Looking to capitalize on the growing interest in leasing rather than buying PCs, Dell Computer Corp. last week announced a new leasing program on its General Services Administration schedule. Dell, which has been the topselling vendor on the GSA schedule in recent quarters, offers four options und
Looking to capitalize on the growing interest in leasing rather than buying PCs, Dell Computer Corp. last week announced a new leasing program on its General Services Administration schedule.
Dell, which has been the top-selling vendor on the GSA schedule in recent quarters, offers four options under the new program that will be available with the company's entire GSA product line. All leasing deals must be for $50,000 or more, the company said.
Dell expects agencies to be more willing than ever to take advantage of this alternative approach to information technology financing, company executives said.
"Historically from the '70s on, the federal government has been very anti-leasing," said Rocky Mountain, senior marketing manager with Dell Federal, Austin, Texas.
But government users are spending enormous amounts of money on "technology rotation," or buying entirely new systems every few years, which makes leasing an attractive option, he said. "In the last 16 months there's been a heck of a lot more interest in leasing, and Dell is a company that tries to be very responsive to its customers," he said.
"Leasing is being considered as more of an option," said Bill Gormley, assistant commissioner for acquisition at GSA's Federal Supply Service. "It is kind of a significant change...a philosophical change...but it's becoming more common."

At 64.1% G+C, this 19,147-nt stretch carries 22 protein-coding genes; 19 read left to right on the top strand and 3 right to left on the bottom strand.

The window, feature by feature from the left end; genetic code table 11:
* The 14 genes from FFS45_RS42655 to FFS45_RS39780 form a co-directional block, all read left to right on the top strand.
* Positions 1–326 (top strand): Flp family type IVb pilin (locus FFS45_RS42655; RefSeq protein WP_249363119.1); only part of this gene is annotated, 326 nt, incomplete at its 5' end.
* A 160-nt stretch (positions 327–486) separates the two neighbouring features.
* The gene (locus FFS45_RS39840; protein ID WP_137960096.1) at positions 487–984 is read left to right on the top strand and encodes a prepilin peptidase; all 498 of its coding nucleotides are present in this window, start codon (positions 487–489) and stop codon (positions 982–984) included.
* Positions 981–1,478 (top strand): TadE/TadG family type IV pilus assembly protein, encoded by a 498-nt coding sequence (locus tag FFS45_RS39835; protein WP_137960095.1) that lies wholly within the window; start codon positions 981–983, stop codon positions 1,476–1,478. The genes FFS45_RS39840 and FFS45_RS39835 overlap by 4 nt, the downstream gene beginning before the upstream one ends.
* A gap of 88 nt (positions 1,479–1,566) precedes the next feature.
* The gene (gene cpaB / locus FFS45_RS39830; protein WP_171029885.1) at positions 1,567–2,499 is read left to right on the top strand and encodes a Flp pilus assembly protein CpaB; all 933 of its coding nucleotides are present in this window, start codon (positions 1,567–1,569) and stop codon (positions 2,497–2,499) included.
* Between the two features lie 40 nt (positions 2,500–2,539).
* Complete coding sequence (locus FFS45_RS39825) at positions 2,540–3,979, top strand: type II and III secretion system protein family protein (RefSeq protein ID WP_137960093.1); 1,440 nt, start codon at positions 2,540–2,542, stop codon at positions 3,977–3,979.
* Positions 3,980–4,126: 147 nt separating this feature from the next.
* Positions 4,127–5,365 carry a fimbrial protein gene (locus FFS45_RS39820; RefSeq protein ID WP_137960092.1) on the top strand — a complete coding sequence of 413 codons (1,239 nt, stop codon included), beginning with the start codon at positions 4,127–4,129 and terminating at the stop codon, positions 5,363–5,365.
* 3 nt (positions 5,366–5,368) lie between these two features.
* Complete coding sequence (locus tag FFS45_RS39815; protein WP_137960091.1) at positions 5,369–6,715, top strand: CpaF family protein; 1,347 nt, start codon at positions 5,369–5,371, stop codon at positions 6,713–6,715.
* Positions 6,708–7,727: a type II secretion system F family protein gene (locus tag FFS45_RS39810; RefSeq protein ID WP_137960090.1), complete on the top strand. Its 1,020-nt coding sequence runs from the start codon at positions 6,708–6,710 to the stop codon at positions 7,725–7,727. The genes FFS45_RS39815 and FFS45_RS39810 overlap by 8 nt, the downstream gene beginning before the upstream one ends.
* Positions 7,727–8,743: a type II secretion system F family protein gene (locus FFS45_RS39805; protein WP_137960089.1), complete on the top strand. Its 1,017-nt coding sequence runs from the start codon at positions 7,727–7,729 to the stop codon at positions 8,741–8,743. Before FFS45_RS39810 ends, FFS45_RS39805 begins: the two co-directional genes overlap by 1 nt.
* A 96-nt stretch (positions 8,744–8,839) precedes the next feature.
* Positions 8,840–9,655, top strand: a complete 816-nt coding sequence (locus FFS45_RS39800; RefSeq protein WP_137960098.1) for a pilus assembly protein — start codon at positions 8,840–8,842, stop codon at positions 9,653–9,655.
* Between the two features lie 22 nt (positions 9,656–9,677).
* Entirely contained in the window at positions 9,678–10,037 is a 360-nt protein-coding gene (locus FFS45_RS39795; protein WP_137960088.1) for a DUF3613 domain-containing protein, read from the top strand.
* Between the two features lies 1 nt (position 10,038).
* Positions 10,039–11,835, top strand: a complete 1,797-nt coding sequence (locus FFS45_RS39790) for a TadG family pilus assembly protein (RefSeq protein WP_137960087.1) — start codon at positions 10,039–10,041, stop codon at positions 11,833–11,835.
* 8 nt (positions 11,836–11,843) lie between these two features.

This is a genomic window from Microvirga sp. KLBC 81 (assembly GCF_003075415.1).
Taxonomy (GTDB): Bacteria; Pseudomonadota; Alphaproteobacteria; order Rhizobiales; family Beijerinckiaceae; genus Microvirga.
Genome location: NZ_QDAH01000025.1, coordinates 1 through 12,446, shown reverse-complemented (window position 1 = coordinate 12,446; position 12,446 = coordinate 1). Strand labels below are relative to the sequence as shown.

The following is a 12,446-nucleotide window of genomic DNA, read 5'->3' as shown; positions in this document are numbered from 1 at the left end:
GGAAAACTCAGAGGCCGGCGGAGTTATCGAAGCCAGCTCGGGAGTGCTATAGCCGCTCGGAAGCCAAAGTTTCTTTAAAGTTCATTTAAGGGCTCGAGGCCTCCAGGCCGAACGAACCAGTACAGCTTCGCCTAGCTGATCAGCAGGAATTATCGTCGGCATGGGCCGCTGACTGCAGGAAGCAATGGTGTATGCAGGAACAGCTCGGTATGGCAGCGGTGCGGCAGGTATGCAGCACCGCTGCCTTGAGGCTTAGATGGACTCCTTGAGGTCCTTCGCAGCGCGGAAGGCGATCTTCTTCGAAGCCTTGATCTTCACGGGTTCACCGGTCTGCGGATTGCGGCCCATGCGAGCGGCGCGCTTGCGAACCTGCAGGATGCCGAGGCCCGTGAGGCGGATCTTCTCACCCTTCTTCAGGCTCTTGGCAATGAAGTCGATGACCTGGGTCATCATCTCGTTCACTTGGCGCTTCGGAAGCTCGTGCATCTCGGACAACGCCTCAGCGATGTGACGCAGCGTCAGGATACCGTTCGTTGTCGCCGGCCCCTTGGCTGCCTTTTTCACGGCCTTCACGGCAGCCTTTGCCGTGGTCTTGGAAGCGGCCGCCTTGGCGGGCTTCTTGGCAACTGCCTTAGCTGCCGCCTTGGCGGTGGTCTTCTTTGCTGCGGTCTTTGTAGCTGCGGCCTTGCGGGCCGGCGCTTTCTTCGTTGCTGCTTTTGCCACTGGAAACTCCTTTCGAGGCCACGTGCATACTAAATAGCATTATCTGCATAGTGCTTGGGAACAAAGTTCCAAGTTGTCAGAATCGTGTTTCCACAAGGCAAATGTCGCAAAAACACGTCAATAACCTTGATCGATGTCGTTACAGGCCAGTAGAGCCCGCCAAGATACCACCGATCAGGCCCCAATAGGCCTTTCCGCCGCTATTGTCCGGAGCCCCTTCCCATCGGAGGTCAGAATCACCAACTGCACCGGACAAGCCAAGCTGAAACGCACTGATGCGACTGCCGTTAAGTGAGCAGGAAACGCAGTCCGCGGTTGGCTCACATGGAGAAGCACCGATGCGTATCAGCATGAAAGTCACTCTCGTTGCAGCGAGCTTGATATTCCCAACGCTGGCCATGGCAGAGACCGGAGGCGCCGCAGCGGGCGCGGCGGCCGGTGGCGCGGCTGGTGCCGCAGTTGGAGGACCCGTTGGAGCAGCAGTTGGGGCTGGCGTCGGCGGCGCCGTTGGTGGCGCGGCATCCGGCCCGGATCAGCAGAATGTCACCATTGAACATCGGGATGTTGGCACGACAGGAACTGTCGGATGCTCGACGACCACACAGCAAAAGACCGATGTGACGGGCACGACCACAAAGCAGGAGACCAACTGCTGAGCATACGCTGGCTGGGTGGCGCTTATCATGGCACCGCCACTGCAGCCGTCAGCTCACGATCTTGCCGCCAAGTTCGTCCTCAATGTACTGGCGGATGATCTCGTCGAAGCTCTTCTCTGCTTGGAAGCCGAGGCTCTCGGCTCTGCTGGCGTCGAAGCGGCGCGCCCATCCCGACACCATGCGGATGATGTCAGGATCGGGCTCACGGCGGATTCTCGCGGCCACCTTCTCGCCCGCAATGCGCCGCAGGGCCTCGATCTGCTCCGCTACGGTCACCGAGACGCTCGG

In fact, GSA approached Dell about putting in a leasing option in its package on the schedule, and then when Dell went to the GSA with a proposal, the deal was struck within a month.
With an operating or "fair market value" lease, a buyer figures out the useful life of the product, and "if they think there won't be anything better than say a 450 MHz or 500 MHz machine on the market in the next 36 months, they can purchase the computer at the end of the lease for the current fair market value," Mountain said.
The capitol lease provides the most flexibility by giving users the option of purchasing the equipment at the end of the lease at 10 percent of the original cost, extending the lease on a month-to-month basis, renewing for a fixed period of time or returning the equipment altogether.
A step lease "is at the opposite end from an operating lease," Mountain said. Users can cancel a lease at the end of the government fiscal year.
While this leaves the door open for a lease on all new equipment, the initial monthly payments are higher "because the option puts the leasing entity more at risk," he said.
Then there is the full-payment lease, for users who know exactly what they want and for exactly how long. Buyers start out knowing that they will be turning in the equipment at the end of the lease.
"The [hook] is, whichever option the customer chooses, the fact that Dell is the only [leasing company] with direct sales will be a benefit," Mountain said.
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